Song Summoner: Jason sez:

Song Summoner was one of the few games released for the iPod-not the touch, but original clickwheel type. It was special, as a game, because it used your own music to procedurally generate enemies. Now, it's on the iPhone.

It's $10, but it's an RPG, which supposedly implies more gameplay hours than non-RPGs. Even when you're not actually playing the game, you can level up your guys by listening to the music that's bound to each character, giving you an added bonus to use your iPhone/iTouch more.

It's a Square Enix title, so production values and story are top-notch. Try the free version first.

Twitter 360: Can't touch a proper client like Tweetie for functionality, but this app's got charm (by which I mean a single great gimmick):

Twitter 360 is the first augmented reality Twitter app to support the official API, and it looks fantastic.

Previously, the only way to grab location data from Twitter was to scrape through user profiles or to rely on some kind of third-party geodata service, with which Twitter users could upload their current locations as individual Tweets. It worked, sort of, but it was janky and awkward. Now that Twitter lets you embed your location in each tweet without taking up any characters, things are different.

You can basically watch your Twitter friends leave a trail of narcissistic word nuggets all over town in real time, rendered on a map or through your iPhone's camera. It's fascinating, if, you know, you're into loose acquaintances' latitudes and longitudes. (Which is an acceptable thing, in this 2009.)

It's $3, which seems a little high considering free apps like Layar will soon provide similar functionality, but the interface is slick, and the concept is straight out of an episode of Beyond 2000.

Knocking Live: Knocking Live for photos was interesting, if a bit narrow in scope—it let you share photos with other users, and conduct slideshows remotely. Useful, sure, but you've sort of got to explain it, you know? Knocking Live, on the other hand, will resonate instantly with most people. It's a video sharing and viewing app, which lets you connect to other iPhones and see whatever their cameras see. It's like slightly less than half of a video call!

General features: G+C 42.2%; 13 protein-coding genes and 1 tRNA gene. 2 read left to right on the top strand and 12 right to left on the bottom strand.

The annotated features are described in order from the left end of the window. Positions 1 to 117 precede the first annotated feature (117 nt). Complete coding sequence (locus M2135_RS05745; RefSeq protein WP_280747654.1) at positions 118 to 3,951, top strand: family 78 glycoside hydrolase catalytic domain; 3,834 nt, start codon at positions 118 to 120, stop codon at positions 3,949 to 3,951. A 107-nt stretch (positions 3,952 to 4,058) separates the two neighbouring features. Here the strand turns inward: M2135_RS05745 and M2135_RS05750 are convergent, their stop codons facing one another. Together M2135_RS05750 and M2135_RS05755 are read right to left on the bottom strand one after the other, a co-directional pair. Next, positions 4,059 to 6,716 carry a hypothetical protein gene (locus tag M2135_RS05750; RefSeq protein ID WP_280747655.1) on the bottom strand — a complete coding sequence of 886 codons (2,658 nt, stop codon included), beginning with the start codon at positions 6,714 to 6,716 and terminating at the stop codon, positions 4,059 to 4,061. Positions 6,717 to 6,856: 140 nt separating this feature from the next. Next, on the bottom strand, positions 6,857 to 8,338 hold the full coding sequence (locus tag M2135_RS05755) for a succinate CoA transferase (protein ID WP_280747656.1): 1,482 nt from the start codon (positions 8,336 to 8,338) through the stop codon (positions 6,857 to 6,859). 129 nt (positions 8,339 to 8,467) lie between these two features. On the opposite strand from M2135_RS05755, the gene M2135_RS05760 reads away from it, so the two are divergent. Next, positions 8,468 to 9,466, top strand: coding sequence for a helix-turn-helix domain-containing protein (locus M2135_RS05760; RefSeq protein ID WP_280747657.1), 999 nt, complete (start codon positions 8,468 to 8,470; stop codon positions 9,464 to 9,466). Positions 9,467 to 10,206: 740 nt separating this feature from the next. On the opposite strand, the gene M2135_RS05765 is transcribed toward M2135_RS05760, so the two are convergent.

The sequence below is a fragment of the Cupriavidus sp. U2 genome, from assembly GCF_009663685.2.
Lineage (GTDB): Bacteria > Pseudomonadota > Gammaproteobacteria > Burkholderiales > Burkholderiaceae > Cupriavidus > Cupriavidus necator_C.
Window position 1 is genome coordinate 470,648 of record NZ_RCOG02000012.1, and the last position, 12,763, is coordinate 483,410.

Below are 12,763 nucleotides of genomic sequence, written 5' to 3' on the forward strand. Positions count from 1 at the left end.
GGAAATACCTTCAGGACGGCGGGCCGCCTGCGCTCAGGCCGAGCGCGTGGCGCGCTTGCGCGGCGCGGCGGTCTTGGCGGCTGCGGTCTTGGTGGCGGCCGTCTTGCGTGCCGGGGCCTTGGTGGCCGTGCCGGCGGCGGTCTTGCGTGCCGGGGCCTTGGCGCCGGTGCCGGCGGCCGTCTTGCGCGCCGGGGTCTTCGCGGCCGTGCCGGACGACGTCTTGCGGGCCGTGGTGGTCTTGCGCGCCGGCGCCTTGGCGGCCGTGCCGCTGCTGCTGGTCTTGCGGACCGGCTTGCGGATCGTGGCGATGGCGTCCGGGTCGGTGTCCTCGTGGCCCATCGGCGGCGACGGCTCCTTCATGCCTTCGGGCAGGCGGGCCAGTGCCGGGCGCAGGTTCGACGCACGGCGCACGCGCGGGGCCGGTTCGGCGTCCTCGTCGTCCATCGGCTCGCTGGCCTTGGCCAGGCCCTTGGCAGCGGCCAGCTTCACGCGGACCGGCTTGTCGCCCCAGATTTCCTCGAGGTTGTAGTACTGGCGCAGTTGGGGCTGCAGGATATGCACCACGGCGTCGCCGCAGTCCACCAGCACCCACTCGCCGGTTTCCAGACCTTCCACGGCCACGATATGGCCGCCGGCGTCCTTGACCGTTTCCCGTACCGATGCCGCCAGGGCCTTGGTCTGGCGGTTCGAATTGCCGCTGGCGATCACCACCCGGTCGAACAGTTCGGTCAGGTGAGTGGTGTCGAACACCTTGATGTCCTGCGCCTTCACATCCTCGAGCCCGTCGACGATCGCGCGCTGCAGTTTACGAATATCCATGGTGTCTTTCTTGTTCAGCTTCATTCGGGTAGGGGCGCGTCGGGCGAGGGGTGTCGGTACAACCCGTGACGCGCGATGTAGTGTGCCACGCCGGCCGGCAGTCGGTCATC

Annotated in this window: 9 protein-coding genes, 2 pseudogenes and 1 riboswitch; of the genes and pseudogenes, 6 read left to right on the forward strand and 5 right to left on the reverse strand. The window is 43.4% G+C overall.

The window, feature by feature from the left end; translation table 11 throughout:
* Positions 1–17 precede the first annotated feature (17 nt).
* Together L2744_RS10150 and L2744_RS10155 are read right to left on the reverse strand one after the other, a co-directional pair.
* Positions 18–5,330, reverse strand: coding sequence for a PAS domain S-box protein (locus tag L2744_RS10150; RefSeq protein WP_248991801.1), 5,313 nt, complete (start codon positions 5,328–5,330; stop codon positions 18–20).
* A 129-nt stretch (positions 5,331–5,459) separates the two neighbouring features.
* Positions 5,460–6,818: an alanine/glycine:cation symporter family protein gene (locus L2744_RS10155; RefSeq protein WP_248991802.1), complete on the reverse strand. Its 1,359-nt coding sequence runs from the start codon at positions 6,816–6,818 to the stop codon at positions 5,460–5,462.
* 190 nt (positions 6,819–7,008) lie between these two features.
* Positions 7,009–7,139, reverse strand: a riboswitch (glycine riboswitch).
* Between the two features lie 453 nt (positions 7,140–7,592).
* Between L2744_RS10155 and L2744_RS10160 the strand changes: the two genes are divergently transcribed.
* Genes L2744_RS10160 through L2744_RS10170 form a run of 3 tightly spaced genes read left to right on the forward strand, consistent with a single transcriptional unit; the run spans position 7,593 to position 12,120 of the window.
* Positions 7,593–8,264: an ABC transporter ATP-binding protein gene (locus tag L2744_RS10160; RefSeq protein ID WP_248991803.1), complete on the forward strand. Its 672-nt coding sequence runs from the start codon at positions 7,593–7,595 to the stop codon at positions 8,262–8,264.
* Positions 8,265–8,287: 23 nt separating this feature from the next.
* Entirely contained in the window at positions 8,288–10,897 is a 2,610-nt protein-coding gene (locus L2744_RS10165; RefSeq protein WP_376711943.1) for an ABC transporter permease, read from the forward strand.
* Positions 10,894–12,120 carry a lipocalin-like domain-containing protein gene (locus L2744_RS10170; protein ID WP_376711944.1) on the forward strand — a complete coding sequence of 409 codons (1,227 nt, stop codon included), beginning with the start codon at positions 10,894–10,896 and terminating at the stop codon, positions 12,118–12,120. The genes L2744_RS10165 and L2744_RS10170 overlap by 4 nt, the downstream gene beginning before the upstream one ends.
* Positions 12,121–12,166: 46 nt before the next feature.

And this one was (allegedly) shepherded though the approval process by Steve Jobs himself, which has to mean something, right? Free.

Fring: Which brings me Fring, which is exactly half of a video call, via Skype. It looks like Apple's gotten more lenient with access to certain private video APIs this week, so expect more interesting broadcasting apps in the near future. Free, and it happens to be a rather awesome instant messaging multi-client, too.

Twitter apps, in general: Twitter keeps growing new little tumors features, but the progress is slow enough that Twitter apps can usually keep up. The last few weeks, though, have seen a lot happen: Twitter lists, native geolocation and official retweet formats have all graced the service, and thrown apps into confusion. The new version of Tweetie, probably the best iPhone Twitter app out there, now handles all of these, while the latest update to Birdfeed, the prettiest iPhone Twitter app out there, does geolocation and Flickr support. Both are free as upgrades, and $3 to new buyers.

ESRB: A quick, free videogame ratings reference for parents, to protect their children from terrible death games, and fun.

iGAAUGE: A kindly app for people who own a car, but have no idea how it works. iGAAUGE, which has a name that looks like it should always be shouted, gives you guesses at what's wrong with your car, based on the common symptoms you supply it. It's not going to help you swap out a crankshaft, but it'll give decent, obvious advice, and if al else fails, tell you where the nearest AAMCO is. It does traffic reports, too! Free.

360 Live: Sign in to your Xbox Live account, chat with people, browse stats and do whatever else you shouty, occasionally racist folks I have to listen to whenever I'm playing Battlefield 1943 do on there. Two dollars.

Stitcher: Stitcher, which "stitches" together tailored, recommended radio content from a variety of sources (NPR, MSNBC, PRI, etc) to create an effectively unlimited supply of talk that you'll probably like, now streams live content, too. The app was more than worthwhile before this update; now it's a must-have. Free.

MiniSquadron: An artistically inspired sidescrolling 2d shooter, MiniSquadron is a much larger game that it looks. Tons of weapons, fast-but-not-frustratingly-so gameplay, and wonderfully smooth animations make the game a worthy purchase.


And while we're on games, a note on Monkey Ball 2: It's not included here because apparently it's crashing like crazy on 3GSes, which is a pretty serious issue for a $10 app. An even though it costs a third as much, I have feeling I'll get more enjoyment out of MiniSquadron in the long run, anyway.